For months, each day driving by the barren landscape with charred limbs and deformed trunks angled mercilessly into its blackened soil, my heart ached.

Questions flooded my mind as to causation and yet no answers surfaced. No one came to rebuild or to replant. The summer passed without rescue; the crusted canvass remained foreign among its living distant relatives.

Mother Earth remained still, and She waited. One truth lay dormant—fertile soil awaited Her return and Her re-growth.

* * *

As I thought about how I was losing myself in the inner flames of confusion, I remembered the stillness of the charred landscape. Although Nature did not provide me with the answers as to why I chose to enter my fiery betrayal environs or how they were so easily torching my ways of being, for now she provided me with the one truth I needed. With Her fertile life lessons and guidance, I would find my way back.

Chapter 1—Topics for Journaling & Recovery Work

1. Think about a period of time in your life or an episode when you chose to abandon the foundations of your healthy way of being. Write about this experience with as much detail and description as possible. Take your time and face your truths. Discuss what you lost of yourself in the process.

2. Thinking back upon your experience, also describe your initial feelings and emotions that accompanied this period of relapse or regression. As you identify them; write about why these feelings are so painful to acknowledge. How do these feelings influence and impact your way of being? How do these feelings play a part in the hold that relapse has on you?

Reprinted with permission from “Mountain Air: Relapsing And Finding The Way Back… One Breath At A Time” Copyright © 2013 by Holli Kenley.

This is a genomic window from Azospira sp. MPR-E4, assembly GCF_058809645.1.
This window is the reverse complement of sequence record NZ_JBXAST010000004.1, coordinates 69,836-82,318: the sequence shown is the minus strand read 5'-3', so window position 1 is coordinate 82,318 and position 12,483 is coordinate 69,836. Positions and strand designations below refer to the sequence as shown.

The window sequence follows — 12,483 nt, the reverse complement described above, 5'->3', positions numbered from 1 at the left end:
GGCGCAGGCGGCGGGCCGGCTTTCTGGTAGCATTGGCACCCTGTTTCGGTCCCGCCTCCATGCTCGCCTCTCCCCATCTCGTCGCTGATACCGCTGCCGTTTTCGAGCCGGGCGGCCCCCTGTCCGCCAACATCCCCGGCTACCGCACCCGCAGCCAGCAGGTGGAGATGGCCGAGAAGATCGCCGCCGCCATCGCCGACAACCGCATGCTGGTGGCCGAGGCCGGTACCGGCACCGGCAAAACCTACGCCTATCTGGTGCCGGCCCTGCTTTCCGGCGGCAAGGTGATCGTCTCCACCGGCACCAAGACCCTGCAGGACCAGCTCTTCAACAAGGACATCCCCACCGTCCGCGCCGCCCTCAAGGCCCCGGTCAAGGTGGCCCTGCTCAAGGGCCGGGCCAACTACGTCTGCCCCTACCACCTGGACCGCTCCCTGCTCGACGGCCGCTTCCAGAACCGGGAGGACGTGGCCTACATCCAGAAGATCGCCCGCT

About the author

Holli KenleyHolli Kenley, M.A., Licensed Marriage and Family Therapist, currently works in the field of  psychology as an author, educator, and workshop presenter. Formerly from the Southern California area, she practiced for ten years in a counseling center before moving into private practice.  Spending much of her time working in the areas of abuse, trauma, betrayal, and cyber bullying, Holli is the author of two books including Breaking Through Betrayal: And Recovering The Peace Within; and an e-single Betrayal-Proof Your Relationship: What Couples Need To Know & Do. Holli Kenley is an ongoing contributing author for Recovering The Self : A Journal of Hope and Healing, and she has had several articles published on cyber bullying, including an e-single entitled Cyber Bullying No More: Parenting A High Tech Generation. Holli’s next full-length publication Mountain Air: Relapsing and Finding the Way Back…One Breath at a Time was released April 2013. Prior to and during her career as a therapist, Holli taught for thirty years in public education.

To know more about Holli, visit her website www.hollikenley.com.